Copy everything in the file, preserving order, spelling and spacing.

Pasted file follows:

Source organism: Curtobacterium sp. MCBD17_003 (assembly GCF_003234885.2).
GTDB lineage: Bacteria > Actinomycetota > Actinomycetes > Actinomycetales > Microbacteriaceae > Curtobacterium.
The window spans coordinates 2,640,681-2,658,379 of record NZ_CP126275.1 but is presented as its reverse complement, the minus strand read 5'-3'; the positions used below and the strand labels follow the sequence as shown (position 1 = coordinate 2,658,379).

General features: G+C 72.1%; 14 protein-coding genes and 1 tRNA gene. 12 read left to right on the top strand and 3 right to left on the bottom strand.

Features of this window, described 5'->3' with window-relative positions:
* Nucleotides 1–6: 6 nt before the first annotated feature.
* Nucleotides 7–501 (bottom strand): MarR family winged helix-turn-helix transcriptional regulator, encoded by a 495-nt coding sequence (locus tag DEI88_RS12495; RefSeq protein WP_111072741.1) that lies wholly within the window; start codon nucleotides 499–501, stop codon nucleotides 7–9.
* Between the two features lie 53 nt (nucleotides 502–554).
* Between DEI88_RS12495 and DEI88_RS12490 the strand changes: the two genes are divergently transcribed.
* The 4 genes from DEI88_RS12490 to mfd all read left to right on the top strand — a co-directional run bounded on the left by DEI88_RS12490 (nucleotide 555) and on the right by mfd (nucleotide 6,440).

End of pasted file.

Source organism: Curtobacterium sp. MCBD17_003 (assembly GCF_003234885.2).
GTDB lineage: Bacteria > Actinomycetota > Actinomycetes > Actinomycetales > Microbacteriaceae > Curtobacterium.
The window spans coordinates 2,640,681-2,658,379 of record NZ_CP126275.1 but is presented as its reverse complement, the minus strand read 5'-3'; the positions used below and the strand labels follow the sequence as shown (position 1 = coordinate 2,658,379).

General features: G+C 72.1%; 14 protein-coding genes and 1 tRNA gene. 12 read left to right on the top strand and 3 right to left on the bottom strand.

Features of this window, described 5'->3' with window-relative positions:
* Nucleotides 1–6: 6 nt before the first annotated feature.
* Nucleotides 7–501 (bottom strand): MarR family winged helix-turn-helix transcriptional regulator, encoded by a 495-nt coding sequence (locus tag DEI88_RS12495; RefSeq protein WP_111072741.1) that lies wholly within the window; start codon nucleotides 499–501, stop codon nucleotides 7–9.
* Between the two features lie 53 nt (nucleotides 502–554).
* Between DEI88_RS12495 and DEI88_RS12490 the strand changes: the two genes are divergently transcribed.
* The 4 genes from DEI88_RS12490 to mfd all read left to right on the top strand — a co-directional run bounded on the left by DEI88_RS12490 (nucleotide 555) and on the right by mfd (nucleotide 6,440).